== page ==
DALLAS — Five brothers whose computer company did business in the Middle East are scheduled to go on trial this week on charges that they made illegal shipments of computer equipment to countries that support terrorism and tried to cover up the deals.
The trial in federal district court in Dallas, however, will not include the most explosive charges in the original indictment — that the men funneled money to the terrorist group Hamas.
The men, all Palestinian-born brothers, are expected to stand trial on the Hamas-related charges this fall.
The case drew enough attention in the aftermath of the September 2001 terror attacks that Attorney General John Ashcroft took the unusual step of personally announcing the indictments.
The men — Ghassan Elashi, Bayan Elashi, Basman Elashi, Hazim Elashi and Ihsan Elashyi — ran a company called InfoCom Corp., which sold computer equipment and hosted Web sites for groups in the Middle East. The company is also a defendant.
Prospective jurors have been called to Judge Sam A. Lindsay’s courtroom Monday morning to fill out questionnaires, then will face questioning by lawyers for both sides on Tuesday — a process more often seen in capital-murder cases.
Opening arguments are expected Wednesday, and the trial on up to 25 criminal counts is expected to last two to three weeks.
Through one of their attorneys, the Elashi brothers declined to comment but have maintained their innocence. They have said they were singled out because they helped run a Texas-based charity that gave money to Palestinians, including, authorities say, the wives and children of suicide bombers.
Ghassan Elashi was chairman of the self-described Muslim charity, the Holy Land Foundation for Relief and Development. The organization was closed and its assets seized in December 2001 after the Treasury Department accused it of being a Hamas front.
Authorities raided InfoCom on Sept. 5, 2001 and later charged that the Elashis used the Richardson company to make illegal shipments of computers and computer parts to Syria and Libya, which the government has designated state sponsors of terrorism, from 1997 to 2000.
InfoCom lacked licenses to ship technology to Libya or Syria, and a shipment to Libya was routed through Malta to hide its final destination, prosecutors charged.
Tim Evans, lawyer for Ghassan Elashi, objected to a criminal trial on charges of shipping and export violations. He suggested that large companies accused of such violations merely pay a fine instead of facing criminal prosecution.
“Unfortunately, many members of our government have chosen to twist, spin and exaggerate facts to claim victories in what they describe as the war on terrorism,” Evans said in a statement. “Attorney General John Ashcroft, himself, conducted the press release on this indictment, need I say more?”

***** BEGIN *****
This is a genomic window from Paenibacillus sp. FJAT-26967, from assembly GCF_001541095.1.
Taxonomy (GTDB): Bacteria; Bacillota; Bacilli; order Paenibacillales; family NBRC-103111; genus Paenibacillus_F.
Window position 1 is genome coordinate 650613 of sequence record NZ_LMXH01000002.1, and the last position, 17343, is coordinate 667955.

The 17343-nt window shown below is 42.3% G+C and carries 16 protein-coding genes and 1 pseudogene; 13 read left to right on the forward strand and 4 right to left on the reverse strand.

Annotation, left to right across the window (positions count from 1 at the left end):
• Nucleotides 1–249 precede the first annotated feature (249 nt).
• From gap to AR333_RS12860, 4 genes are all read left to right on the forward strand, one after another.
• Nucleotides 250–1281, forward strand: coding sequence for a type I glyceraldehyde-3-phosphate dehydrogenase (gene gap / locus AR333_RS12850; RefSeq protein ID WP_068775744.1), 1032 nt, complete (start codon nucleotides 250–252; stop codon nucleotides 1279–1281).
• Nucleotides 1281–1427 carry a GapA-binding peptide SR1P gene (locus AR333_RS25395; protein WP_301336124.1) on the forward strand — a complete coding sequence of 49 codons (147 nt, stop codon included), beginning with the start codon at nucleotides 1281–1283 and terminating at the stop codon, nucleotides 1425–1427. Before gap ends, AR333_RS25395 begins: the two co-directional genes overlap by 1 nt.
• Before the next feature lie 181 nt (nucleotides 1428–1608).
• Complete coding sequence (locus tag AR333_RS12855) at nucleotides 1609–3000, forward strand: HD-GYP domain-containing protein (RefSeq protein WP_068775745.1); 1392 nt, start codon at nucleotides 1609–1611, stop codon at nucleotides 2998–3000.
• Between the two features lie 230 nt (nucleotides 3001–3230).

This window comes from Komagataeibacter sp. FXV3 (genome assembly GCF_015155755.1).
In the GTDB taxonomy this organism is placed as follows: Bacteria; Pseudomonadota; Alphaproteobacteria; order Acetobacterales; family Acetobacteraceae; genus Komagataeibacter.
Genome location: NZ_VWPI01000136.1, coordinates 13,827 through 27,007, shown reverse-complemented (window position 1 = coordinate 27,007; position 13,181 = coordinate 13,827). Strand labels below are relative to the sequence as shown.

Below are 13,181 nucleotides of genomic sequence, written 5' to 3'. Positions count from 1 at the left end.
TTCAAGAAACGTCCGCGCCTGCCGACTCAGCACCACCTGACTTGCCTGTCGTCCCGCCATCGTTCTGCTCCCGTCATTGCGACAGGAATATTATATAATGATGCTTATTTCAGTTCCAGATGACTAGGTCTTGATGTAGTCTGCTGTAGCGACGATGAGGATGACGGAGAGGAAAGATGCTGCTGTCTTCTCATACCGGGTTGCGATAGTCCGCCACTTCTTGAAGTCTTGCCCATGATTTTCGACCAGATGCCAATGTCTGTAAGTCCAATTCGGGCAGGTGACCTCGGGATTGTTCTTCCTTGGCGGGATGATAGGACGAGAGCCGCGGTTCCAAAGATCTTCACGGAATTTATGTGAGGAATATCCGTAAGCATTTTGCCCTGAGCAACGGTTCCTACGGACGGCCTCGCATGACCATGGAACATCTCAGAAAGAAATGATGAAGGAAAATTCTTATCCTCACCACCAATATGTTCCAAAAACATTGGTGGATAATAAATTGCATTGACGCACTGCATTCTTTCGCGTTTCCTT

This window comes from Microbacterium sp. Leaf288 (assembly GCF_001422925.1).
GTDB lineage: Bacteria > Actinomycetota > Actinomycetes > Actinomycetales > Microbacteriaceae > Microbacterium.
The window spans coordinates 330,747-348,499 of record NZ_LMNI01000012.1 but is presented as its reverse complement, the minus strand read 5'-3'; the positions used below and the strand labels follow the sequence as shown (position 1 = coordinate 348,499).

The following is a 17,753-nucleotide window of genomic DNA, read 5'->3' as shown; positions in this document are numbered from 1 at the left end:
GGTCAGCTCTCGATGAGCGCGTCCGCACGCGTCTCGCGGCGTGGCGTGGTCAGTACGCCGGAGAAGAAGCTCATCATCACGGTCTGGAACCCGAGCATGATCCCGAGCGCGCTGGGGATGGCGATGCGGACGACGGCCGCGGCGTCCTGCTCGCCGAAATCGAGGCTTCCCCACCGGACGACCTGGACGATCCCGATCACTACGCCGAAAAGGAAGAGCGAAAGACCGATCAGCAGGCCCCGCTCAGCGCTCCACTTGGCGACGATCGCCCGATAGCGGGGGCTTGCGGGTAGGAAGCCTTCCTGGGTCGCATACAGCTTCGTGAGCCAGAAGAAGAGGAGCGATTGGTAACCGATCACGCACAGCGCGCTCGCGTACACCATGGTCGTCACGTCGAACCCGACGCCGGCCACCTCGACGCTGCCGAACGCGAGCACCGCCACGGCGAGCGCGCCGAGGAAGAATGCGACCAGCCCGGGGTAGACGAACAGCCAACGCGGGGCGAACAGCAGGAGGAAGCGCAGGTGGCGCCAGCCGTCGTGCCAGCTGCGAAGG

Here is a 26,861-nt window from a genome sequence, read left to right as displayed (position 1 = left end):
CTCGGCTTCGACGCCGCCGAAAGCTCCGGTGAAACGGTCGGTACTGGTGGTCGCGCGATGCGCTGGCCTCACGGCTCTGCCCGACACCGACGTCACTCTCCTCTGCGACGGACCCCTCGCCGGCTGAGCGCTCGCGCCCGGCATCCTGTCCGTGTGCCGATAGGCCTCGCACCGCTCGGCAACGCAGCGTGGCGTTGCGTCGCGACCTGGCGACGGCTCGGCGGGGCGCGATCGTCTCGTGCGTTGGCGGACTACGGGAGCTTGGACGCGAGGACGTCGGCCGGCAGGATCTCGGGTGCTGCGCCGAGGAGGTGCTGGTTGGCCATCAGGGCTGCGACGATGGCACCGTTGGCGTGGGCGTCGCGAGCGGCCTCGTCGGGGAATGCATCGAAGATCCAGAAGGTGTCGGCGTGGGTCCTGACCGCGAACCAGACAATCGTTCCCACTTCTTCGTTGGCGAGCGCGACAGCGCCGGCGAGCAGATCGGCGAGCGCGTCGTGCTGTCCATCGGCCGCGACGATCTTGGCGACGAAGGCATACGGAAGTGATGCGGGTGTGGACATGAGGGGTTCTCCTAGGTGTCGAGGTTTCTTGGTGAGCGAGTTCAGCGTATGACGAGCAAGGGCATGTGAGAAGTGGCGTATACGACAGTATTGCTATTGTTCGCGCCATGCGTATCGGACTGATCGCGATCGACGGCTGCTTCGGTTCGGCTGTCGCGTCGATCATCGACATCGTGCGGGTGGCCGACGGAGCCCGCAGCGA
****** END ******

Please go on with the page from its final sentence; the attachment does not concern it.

James T. Jacks, the lead prosecutor for the U.S. Attorney’s Office in Dallas, declined to comment. A spokeswoman for the Commerce Department said criminal charges were filed partly because of the Elashis’ alleged ties to Hamas.
Jonathan Turley, a law professor at George Washington University, said export violations are usually handled as a civil case and that the Justice Department filed criminal charges to ensure a conviction even if a jury acquitted the Elashis on the charge of funneling money to Hamas.
To win on the export-violation charges, the Elashis’ lawyers may have to prove they were unfairly singled out for prosecution — a difficult task — Turley said.
“This is a signature prosecution for the Ashcroft Justice Department,” Turley said. “The case seems to be a continuation of a no-holds-barred prosecution against the Holy Land Foundation and anyone connected to the foundation.”
Holy Land Foundation was located across the street from InfoCom in a rundown business park in suburban Richardson. The group appealed the government seizure of its assets to the U.S. Supreme Court, which rejected the case.
The government also shut down two other U.S.-based Muslim groups that it accused of funneling money to terrorists.
The original indictment against the Elashi brothers charged that they funneled more than $100,000 to Mousa Abu Marzook, an admitted Hamas member. Marzook had invested $250,000 in InfoCom in the early 1990s in exchange for 40 percent of the company’s profits and to hide his assets, authorities charged.
The U.S. government had designated Marzook a terrorist in 1995, making transactions with him illegal.